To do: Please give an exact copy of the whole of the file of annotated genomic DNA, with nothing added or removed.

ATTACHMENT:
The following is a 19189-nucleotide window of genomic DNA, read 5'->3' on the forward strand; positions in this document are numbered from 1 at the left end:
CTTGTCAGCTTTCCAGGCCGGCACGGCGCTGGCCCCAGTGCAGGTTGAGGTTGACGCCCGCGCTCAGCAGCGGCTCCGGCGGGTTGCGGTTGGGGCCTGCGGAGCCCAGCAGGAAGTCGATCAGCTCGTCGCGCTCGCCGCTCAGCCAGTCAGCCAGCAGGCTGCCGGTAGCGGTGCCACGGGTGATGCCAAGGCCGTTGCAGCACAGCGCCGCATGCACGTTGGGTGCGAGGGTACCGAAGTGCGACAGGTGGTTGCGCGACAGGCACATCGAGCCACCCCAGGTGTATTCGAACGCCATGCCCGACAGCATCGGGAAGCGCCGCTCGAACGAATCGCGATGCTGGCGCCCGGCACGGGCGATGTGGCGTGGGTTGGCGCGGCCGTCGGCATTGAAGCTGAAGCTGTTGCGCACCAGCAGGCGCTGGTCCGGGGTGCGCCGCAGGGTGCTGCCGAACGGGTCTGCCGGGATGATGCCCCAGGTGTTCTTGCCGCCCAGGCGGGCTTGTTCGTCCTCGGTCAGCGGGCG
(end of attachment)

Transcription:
The following is a 19189-nucleotide window of genomic DNA, read 5'->3' on the forward strand; positions in this document are numbered from 1 at the left end:
CTTGTCAGCTTTCCAGGCCGGCACGGCGCTGGCCCCAGTGCAGGTTGAGGTTGACGCCCGCGCTCAGCAGCGGCTCCGGCGGGTTGCGGTTGGGGCCTGCGGAGCCCAGCAGGAAGTCGATCAGCTCGTCGCGCTCGCCGCTCAGCCAGTCAGCCAGCAGGCTGCCGGTAGCGGTGCCACGGGTGATGCCAAGGCCGTTGCAGCACAGCGCCGCATGCACGTTGGGTGCGAGGGTACCGAAGTGCGACAGGTGGTTGCGCGACAGGCACATCGAGCCACCCCAGGTGTATTCGAACGCCATGCCCGACAGCATCGGGAAGCGCCGCTCGAACGAATCGCGATGCTGGCGCCCGGCACGGGCGATGTGGCGTGGGTTGGCGCGGCCGTCGGCATTGAAGCTGAAGCTGTTGCGCACCAGCAGGCGCTGGTCCGGGGTGCGCCGCAGGGTGCTGCCGAACGGGTCTGCCGGGATGATGCCCCAGGTGTTCTTGCCGCCCAGGCGGGCTTGTTCGTCCTCGGTCAGCGGGCG